reading newspapers
Bitcoin,  Litecoin,  Media

Must-reads for August 29, 2018: Surveys, stolen hotel data, faked trades, and more

The rise of crypto in higher education (Coinbase)
It’s a slow news week for the crypto space so this survey is getting a lot of press. Here’s the stat they keep talking about: “42 percent of the world’s top 50 universities now offer at least one course on crypto or blockchain.” That means 21 schools have at least one single class teaching a 9 year-old technology. Of 675 students surveyed, 9 percent said they’ve taken a cryptocurrency course, 18 percent said they’ve owned crypto at some point, and 26 percent said they want to take a crypto course. Did we mention this is a slow news week?

 

Data of 130 Million Chinese Hotel Chain Guests Sold on Dark Web Forum (Bleeping Computer)
For just 8 BTC (about $56,000) a pop, details on 130 million guests of China’s Huazhu Hotels were sold to sketchy people using sketchy websites. Who says Bitcoin isn’t used for transactions?

Researchers Find Discrepancies With Top Exchange Volumes (CoinDesk)
“Tallying up the volume numbers of the top 130 exchanges, it is estimated that over $6 billion dollars in daily trade volume is being faked with over 67% of daily volume being wash traded,” according to an outfit called the Blockchain Transparency Institute. In other words, there are a lot of scammy things going on with the crypto exchange. Quelle surprise, as the French say.

 

Thane gang dupes foreign nationals, asks them to pay ‘loan tax’ through bitcoins (Hindustan Times)
All those fake calls telling you that you owe back taxes made some people in India very rich—until the cops caught on to them. Seven men—mostly in their 20s—were busted for it. The criminals would get people’s loan and salary information and tell them they owe taxes. They were told the amount due could be paid in Bitcoin. Some people really fell for the scam.

 

Moscow’s Government to Use Ethereum to Promote Transparency In Commerce (CoinDesk)
Spots at farmers markets are recorded via blockchain. Sounds like a very Brooklyn thing but, in fact, it’s happening in Russia. In Russia, the market farms you or something like that.

 

Bank of America Applies for Blockchain-Based Encrypted Crypto Storage System Patent (CoinTelegraph)
Bank of America filed a blockchain-related patent with the USPTO and the cryptoverse is all excited. But, like, it’s a humdrum patent so don’t put a down payment on that Lambo just yet.

 

Canada Delays Regulation of Cryptocurrencies and Blockchain Companies (Bitcoin Magazine)
Canadian regulators are kicking the can down the road until next year when it comes to crypto. Sure enough, federal elections in Canada are slated for October 21, 2019. As it now stands, the government may likely look like it does now so it may not be a factor. In any event, depending on whom you ask, this is a good thing or a bad thing for the industry.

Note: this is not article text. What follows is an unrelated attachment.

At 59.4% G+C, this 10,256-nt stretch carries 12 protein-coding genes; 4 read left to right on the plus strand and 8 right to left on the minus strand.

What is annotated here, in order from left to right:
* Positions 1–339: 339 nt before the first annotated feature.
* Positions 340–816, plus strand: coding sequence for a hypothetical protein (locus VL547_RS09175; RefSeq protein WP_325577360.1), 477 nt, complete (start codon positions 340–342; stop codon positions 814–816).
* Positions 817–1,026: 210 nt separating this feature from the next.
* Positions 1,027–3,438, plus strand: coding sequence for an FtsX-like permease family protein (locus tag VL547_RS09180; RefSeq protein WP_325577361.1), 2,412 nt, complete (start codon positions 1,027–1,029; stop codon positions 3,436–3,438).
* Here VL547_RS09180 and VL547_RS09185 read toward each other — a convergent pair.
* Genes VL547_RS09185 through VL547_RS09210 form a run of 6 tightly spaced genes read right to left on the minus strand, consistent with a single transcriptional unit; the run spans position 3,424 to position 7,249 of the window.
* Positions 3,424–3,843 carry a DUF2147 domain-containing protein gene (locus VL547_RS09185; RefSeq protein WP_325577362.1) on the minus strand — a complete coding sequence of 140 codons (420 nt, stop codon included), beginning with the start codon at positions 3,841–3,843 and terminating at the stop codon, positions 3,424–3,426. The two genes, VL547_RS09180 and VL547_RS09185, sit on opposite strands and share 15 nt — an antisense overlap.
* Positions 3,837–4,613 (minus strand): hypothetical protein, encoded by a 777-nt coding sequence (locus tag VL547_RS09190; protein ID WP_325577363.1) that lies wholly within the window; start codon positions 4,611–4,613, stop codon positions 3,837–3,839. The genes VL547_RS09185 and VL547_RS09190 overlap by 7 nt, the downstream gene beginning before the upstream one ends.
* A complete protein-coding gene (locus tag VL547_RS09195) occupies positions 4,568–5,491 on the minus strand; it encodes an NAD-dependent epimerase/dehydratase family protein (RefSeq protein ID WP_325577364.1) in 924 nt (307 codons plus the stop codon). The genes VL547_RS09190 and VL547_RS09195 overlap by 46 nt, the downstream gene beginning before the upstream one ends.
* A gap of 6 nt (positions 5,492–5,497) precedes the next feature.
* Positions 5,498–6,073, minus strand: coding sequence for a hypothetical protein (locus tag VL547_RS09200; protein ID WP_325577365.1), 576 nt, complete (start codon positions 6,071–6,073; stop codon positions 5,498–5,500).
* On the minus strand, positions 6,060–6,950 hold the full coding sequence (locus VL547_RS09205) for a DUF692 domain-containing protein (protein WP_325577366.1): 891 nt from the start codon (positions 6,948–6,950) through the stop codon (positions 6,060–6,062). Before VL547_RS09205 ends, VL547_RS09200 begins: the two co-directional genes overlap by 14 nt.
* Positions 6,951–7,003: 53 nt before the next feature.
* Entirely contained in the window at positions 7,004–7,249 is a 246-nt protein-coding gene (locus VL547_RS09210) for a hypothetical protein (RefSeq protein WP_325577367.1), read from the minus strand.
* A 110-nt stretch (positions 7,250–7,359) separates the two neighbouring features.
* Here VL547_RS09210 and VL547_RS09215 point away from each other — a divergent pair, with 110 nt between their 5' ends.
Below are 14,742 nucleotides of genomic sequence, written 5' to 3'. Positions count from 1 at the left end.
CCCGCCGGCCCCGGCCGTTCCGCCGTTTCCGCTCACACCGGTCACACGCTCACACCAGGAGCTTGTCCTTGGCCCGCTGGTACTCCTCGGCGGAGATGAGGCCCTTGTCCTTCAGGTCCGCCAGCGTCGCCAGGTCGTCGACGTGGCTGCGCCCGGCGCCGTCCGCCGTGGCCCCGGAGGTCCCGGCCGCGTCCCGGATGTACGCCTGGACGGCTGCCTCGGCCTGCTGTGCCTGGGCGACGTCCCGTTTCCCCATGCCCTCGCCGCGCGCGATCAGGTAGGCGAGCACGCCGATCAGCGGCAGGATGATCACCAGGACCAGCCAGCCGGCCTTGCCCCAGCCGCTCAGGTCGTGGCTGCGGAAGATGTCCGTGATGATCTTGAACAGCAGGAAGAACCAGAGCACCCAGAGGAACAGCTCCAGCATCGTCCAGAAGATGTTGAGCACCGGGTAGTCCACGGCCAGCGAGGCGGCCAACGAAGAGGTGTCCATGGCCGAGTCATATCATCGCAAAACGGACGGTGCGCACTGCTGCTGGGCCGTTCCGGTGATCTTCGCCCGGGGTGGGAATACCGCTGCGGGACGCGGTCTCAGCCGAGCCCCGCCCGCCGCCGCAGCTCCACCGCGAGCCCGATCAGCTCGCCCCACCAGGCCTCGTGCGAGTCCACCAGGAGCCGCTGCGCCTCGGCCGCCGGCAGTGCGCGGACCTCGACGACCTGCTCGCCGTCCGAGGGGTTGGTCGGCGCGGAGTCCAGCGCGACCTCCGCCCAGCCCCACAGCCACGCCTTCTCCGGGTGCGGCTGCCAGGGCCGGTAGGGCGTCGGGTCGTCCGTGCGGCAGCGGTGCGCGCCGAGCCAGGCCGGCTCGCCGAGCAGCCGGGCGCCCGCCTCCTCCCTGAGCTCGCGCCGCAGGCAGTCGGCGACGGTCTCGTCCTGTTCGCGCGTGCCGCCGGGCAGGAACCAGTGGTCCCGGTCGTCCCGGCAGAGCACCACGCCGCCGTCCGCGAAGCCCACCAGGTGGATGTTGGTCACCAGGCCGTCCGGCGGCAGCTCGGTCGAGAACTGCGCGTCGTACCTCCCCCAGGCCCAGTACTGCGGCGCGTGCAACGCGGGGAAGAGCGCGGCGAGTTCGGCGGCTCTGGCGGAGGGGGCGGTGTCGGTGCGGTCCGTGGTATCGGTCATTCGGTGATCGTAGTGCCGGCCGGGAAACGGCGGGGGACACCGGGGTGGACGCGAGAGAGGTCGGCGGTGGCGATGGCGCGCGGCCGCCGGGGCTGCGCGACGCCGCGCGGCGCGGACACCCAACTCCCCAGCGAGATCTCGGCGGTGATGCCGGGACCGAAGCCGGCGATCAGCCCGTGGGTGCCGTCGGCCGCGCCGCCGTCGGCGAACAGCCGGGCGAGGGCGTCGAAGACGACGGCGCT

Litecoin founder Charlie Lee reveals what he sees for bitcoin (CNBC’s Fast Money via YouTube)
Former Coinbase employee and Litecoin founder Charlie Lee, when asked about whether he will get back into LTC, said, “I sold because of conflict of interest so I’m not going to buy back my litecoins any time soon or at all. But it’s always good buy on the way down to dollar-cost-average your buy-in. That’s what I would recommend people to do and as long as you don’t spend money you can’t afford to lose, I think that’s fine.”

 

Bitcoin hashrate hits new record with 35% gain in last two days (Bitcoinist)
“The Bitcoin hashrate, or the computing power of the Bitcoin network, has broken yet another all-time high of 62 quintillion hashes per second. This marks a 40 percent gain in the month of August with a whopping 35 percent gain over the past two days alone.” There are a lot of miners vying for bitcoins. They’ve paid their sunk costs and those machines need to make back at least some of it.

Bitcoin fanatics are storing their cryptocurrency passwords in DNA (CNet)
It’s surprisingly cheap to store a password, key, or other data using DNA. It’s also pretty cheap to put it in a kettle and boil it away.

 

Italian Football Club Makes History After Becoming First To Be Purchased In Cryptocurrency (Forbes)
A crypto company called Quantocoin just used its eponymous token to purchase a quarter of Rimini FC 1912. It’s not a major league soccer team. However, Italy is where Lamborghinis are made and those can be driven to the moon so obviously, this is totally a bullish sign for crypto bros.

 

Colorado Investigating Three Cryptocurrency Firms (Bitcoin.com)
Bionic Coin, Sybrelabs, and Global Pay Net are being investigated by the Colorado Department of Regulatory Agencies for promoting unregistered ICOs. Rule No. 1 on how to infuriate a regulator: “All three firms failed to show up at a hearing to present evidence as ordered by the Commissioner.”

 

Is Cryptocurrency Money? Depends on Your State (Long Hash)
Bookmark this page because it’s pretty useful: Attorneys Justin Wales and Arnaldo Rego break down each state’s rules regarding crypto. It’s general in nature but you get the gist.

 

The World’s Oldest Blockchain Has Been Hiding in the New York Times Since 1995 (Motherboard/Vice)
Stuart Haber and Scott Stronetta, the two Bell Labs scientists who famously invented the idea of a blockchain at a Friendly’s in Morristown, NJ (their research was cited in Satoshi Nakamoto’s Bitcoin white paper several times), have been putting hashes in the New York Times on behalf of their security company for decades.

Lawrence Lewitinn, CFA is editor in chief of Modern Consensus. Disclosure: Lewitinn owns no cryptocurrencies in his portfolio.

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